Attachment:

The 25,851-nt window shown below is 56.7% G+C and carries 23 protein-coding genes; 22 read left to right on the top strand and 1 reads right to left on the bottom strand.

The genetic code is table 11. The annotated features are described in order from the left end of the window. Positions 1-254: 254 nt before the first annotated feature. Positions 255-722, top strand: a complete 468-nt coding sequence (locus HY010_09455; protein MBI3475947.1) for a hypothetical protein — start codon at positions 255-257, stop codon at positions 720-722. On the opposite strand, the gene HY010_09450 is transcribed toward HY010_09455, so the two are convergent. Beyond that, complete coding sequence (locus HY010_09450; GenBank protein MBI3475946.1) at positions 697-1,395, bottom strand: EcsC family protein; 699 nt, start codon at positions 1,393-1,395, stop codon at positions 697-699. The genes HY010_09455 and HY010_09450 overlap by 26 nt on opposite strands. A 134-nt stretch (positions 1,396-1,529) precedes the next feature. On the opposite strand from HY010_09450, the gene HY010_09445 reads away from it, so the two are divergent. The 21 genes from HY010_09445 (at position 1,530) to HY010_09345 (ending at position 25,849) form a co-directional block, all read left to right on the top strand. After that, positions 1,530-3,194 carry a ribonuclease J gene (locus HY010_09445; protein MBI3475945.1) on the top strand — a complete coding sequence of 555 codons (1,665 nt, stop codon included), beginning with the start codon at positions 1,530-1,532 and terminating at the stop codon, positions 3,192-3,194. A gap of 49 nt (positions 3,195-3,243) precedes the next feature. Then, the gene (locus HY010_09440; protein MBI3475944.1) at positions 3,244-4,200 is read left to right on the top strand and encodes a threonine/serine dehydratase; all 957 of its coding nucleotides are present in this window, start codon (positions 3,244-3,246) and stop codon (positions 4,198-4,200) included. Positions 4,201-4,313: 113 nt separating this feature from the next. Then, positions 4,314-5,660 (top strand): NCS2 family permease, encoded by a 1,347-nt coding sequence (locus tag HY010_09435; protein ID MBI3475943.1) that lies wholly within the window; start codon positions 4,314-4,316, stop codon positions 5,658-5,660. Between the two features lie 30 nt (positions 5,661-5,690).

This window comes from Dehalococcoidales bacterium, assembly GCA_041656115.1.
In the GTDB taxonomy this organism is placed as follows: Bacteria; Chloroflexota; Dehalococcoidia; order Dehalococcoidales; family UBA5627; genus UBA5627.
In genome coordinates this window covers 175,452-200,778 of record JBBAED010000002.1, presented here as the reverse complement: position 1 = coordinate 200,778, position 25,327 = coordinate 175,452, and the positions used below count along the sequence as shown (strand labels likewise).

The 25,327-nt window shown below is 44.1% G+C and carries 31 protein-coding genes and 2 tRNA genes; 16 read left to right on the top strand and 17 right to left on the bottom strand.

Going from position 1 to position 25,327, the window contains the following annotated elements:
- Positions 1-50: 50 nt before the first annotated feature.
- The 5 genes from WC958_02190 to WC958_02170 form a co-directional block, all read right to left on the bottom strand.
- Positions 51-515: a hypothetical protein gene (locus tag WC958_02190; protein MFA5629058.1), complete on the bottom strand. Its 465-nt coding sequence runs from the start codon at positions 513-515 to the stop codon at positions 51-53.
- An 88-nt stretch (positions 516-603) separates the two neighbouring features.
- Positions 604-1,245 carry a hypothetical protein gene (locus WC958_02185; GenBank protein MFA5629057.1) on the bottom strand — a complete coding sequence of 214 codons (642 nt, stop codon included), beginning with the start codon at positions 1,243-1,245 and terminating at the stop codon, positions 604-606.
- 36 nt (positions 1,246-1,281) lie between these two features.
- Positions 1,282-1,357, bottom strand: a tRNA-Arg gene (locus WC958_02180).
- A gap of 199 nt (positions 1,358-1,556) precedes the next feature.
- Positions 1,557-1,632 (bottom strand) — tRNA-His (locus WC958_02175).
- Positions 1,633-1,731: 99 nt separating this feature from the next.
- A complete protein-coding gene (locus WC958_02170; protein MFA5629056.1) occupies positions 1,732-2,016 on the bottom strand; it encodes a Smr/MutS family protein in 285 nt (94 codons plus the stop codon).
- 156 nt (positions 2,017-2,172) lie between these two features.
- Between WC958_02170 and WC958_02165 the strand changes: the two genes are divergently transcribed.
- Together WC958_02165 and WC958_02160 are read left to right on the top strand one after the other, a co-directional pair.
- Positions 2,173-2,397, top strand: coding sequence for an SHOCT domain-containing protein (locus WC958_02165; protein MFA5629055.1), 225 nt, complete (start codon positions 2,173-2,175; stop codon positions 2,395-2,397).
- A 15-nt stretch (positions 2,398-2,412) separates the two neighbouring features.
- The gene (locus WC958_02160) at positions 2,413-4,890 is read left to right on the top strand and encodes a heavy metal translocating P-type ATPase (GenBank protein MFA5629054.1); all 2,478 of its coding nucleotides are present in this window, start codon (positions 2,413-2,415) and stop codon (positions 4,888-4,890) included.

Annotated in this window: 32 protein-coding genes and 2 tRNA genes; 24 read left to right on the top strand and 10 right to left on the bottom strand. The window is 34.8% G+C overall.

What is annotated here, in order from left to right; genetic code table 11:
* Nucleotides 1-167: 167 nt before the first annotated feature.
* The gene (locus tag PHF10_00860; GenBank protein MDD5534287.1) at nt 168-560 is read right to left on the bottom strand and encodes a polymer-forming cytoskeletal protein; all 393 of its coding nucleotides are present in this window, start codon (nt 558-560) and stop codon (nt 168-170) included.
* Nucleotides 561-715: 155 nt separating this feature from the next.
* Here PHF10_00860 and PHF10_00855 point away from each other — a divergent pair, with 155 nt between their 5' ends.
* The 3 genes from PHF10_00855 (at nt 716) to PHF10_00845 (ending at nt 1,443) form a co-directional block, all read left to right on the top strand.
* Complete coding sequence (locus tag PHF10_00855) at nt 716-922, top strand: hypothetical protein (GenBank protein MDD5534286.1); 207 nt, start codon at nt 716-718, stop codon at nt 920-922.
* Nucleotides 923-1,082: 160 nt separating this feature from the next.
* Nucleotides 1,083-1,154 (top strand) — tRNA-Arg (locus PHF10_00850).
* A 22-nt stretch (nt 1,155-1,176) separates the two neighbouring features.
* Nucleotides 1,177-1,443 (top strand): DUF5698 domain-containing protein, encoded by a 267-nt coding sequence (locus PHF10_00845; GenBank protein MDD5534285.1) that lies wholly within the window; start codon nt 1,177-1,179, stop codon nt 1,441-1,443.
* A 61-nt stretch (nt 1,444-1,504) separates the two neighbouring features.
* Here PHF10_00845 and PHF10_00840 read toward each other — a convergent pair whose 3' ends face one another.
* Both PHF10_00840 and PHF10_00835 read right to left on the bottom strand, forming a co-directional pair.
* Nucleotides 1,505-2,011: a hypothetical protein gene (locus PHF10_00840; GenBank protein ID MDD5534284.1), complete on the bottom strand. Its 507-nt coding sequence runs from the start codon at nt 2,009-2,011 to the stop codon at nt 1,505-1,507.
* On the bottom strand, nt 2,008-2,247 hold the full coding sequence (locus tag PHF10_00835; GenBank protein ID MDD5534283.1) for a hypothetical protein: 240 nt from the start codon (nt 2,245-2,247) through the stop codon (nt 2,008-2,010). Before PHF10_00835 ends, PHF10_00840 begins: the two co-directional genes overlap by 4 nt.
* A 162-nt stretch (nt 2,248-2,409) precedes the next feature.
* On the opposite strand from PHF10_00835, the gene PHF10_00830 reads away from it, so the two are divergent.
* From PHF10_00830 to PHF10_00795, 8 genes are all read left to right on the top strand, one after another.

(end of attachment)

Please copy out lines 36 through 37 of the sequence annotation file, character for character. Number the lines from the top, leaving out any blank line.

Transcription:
* Nucleotides 1,177-1,443 (top strand): DUF5698 domain-containing protein, encoded by a 267-nt coding sequence (locus PHF10_00845; GenBank protein MDD5534285.1) that lies wholly within the window; start codon nt 1,177-1,179, stop codon nt 1,441-1,443.
* A 61-nt stretch (nt 1,444-1,504) separates the two neighbouring features.